Women’s football is exciting on its own merits
In 1966 the Labour party’s Harold Wilson was British prime minister, the Americans were engaged in a war in Vietnam, the Beatles displaced Elvis Presley in popular music, the permissive age was upon us and, lest we forget, England won the World Cup beating Germany 4-2 at Wembley in London.
In 2022 we are stuck with a caretaker Conservative prime minister during the worst cost of living crisis in living memory and a dangerous proxy war in Ukraine between the West and Russia.
But we can bury our heads in the sand because life goes on and although there is no pop group to match the Beatles, when the social history of our times is written, the women’s European football championship of the last three weeks will rank as a pivotal time in British social history when gender equality truly came of age.
I don’t want to jinx England’s prospects on Sunday by going on about 1966, which was a long time ago and grates with the Germans no end – and everyone else. The Germans do not get wound up because they lost in 1966 but because their men won the World Cup and the European Cup three times since 1966 and their women won the European women’s cup eight times since the women’s football began the 1980s, without the kind of English braggadocio we get about 1966.
But I can go on a bit about the semi-final between England and Sweden last Tuesday when the English lionesses trounced the Viking amazons 4-0. It was a special game as good as winning the title itself for what it has done for women’s football as a spectator sport
Women’s football cannot and has not replaced male domination of the game. The speed, sophistication and precision of men’s football is different. What the England-Sweden showed, however, was that women’s football is exciting on its own merits independently of men’s football.
The England-Sweden match was a spectator’s dream of a game. It began with a Swedish attack in the first few seconds which was miraculously blocked by England’s keeper, Mary Earps, who was a tower of strength in goal with a number of super saves and a loveable personality.
The first English goal by Beth Mead was as crucial as it was technically brilliant. The second was a header from a set piece across the Swedish goalmouth. The third, however, was what Garry Lineker would call a peach. Not since the second goal scored by Diego Maradona for Argentina against England in the World Cup 1986 when he dribbled his way through the English defence like a knife through butter to score with a flick of the ball passed the hapless English keeper, has the world witnessed a goal like that scored by Alessia Russo with a back-heal through the Swedish keeper’s legs.
She had been closed off the left goalpost by two Swedish players and produced a masterpiece borne of quick tactical thinking and technical brilliance – not for nothing is football called the beautiful game. The fourth English goal was a blunder by the Swedish keeper who came out of her goal too early to flick the ball over the bar.
Perhaps I exaggerate in my comparison of Russo’s goal with Maradona’s which was in a class of its own not diminished by the fact that he cheated with his first goal and blamed God for his transgression, but Russo’s was as memorable as Maradona’s honest goal.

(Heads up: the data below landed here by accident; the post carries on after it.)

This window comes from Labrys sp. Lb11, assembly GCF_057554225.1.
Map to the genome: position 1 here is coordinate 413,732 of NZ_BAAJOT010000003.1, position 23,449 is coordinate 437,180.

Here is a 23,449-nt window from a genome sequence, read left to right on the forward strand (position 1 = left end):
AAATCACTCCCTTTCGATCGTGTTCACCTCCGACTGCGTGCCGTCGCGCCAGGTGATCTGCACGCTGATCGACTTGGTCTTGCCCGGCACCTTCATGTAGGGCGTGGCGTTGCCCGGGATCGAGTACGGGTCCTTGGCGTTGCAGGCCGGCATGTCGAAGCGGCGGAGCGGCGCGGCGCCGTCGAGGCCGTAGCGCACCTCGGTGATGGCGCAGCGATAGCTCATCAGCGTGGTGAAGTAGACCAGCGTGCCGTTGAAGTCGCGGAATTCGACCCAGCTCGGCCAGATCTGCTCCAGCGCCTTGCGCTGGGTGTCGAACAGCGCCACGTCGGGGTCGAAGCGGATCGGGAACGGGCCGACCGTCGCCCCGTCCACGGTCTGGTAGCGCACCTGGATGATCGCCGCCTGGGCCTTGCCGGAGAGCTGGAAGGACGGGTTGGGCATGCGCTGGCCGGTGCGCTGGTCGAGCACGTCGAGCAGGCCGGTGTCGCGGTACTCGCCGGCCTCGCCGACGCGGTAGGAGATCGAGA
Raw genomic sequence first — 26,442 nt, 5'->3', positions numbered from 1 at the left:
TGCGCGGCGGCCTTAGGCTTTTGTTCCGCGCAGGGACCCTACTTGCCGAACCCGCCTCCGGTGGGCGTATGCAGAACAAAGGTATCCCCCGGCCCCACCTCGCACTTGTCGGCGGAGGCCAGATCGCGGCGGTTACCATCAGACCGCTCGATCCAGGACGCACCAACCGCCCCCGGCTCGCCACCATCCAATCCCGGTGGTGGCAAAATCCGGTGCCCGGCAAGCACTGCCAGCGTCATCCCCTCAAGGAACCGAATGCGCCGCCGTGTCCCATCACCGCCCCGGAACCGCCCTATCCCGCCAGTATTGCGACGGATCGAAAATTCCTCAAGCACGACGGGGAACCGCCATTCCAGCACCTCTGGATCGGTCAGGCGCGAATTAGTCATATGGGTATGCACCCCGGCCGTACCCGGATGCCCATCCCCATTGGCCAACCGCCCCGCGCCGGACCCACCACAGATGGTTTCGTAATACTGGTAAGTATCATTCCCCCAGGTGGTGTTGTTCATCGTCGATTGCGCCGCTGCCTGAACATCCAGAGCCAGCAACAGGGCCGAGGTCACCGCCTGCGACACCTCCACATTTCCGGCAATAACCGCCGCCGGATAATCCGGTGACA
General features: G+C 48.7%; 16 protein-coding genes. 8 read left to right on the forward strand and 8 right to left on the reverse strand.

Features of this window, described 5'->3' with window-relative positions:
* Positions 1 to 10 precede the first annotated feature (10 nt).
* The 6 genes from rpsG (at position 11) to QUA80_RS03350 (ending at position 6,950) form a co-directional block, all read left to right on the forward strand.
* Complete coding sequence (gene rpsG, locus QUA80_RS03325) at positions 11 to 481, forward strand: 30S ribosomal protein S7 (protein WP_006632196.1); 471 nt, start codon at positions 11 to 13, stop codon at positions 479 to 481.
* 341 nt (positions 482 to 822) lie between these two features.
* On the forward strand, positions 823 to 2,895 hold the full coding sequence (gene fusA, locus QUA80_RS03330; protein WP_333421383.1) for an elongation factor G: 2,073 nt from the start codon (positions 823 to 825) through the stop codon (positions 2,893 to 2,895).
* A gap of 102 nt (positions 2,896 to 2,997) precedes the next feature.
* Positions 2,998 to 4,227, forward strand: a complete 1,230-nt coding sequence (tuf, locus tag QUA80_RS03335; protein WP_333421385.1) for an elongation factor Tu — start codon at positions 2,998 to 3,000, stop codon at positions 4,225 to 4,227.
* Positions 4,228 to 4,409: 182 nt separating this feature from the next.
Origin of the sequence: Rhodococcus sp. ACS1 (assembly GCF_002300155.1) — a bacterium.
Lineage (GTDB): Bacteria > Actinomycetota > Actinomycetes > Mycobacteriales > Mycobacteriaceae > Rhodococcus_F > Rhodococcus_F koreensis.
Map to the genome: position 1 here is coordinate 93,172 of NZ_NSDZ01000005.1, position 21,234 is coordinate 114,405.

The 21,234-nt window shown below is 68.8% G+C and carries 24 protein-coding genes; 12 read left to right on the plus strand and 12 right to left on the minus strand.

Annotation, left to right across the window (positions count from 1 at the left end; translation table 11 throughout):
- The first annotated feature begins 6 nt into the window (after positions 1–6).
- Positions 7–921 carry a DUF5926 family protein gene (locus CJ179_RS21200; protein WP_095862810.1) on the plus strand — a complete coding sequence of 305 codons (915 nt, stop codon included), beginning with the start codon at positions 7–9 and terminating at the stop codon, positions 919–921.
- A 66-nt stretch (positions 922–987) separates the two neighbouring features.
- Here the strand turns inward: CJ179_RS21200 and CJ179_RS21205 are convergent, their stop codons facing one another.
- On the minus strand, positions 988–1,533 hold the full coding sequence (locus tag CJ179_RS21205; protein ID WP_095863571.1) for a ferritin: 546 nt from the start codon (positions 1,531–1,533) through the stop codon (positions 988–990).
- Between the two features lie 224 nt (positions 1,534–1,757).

England’s victory over Sweden was phenomenal and their 2-1 defeat of Spain in the quarter finals in extra time was exceptional too because it showed consistency in England’s game that took them to the final against tough opposition.
I was very disappointed with France in the semi-final against Germany. France was brilliant against the Netherlands in the quarter finals whom they beat 1-0 from the penalty spot. I counted at least eight goal scoring chances France missed; not due to incompetence I hasten to add, but due to bad luck that sometime grips a side and is difficult to shake off.
They were a shadow of themselves against Germany and I am still left wondering if this was because Germany smothered their style or because the Germans were the better side. As always, Germany were extremely well organised and although the two goals by Alexandra Popp were a touch sneaky, Germany were better on the day and deserved to win.
It is a pity I have to write this before the final between England and Germany but as I fancy myself as a football-manager manque, I have been thinking about the way round German organisation. I noticed that against France, German organisation was no more than to crowd out French forwards on the ball so that either the ball got through without the attacking player or the player without the ball.
It is a dangerous tactic because not only does it leave other attacking players unmarked but also because if done inside the penalty area it could easily result in a penalty. The German attacks on France that resulted in goals were crosses from the flanks that enabled Alexandra Popp to sneak quickly from behind defenders to score. So the lionesses need to mark her tightly. As for scoring themselves long balls forward on the break is best this German side.
My prediction is England to defeat Germany. Score: 2-1; off to the bookies – only joking.
Alper Ali Riza is a queen’s counsel in the UK and a retired part time judge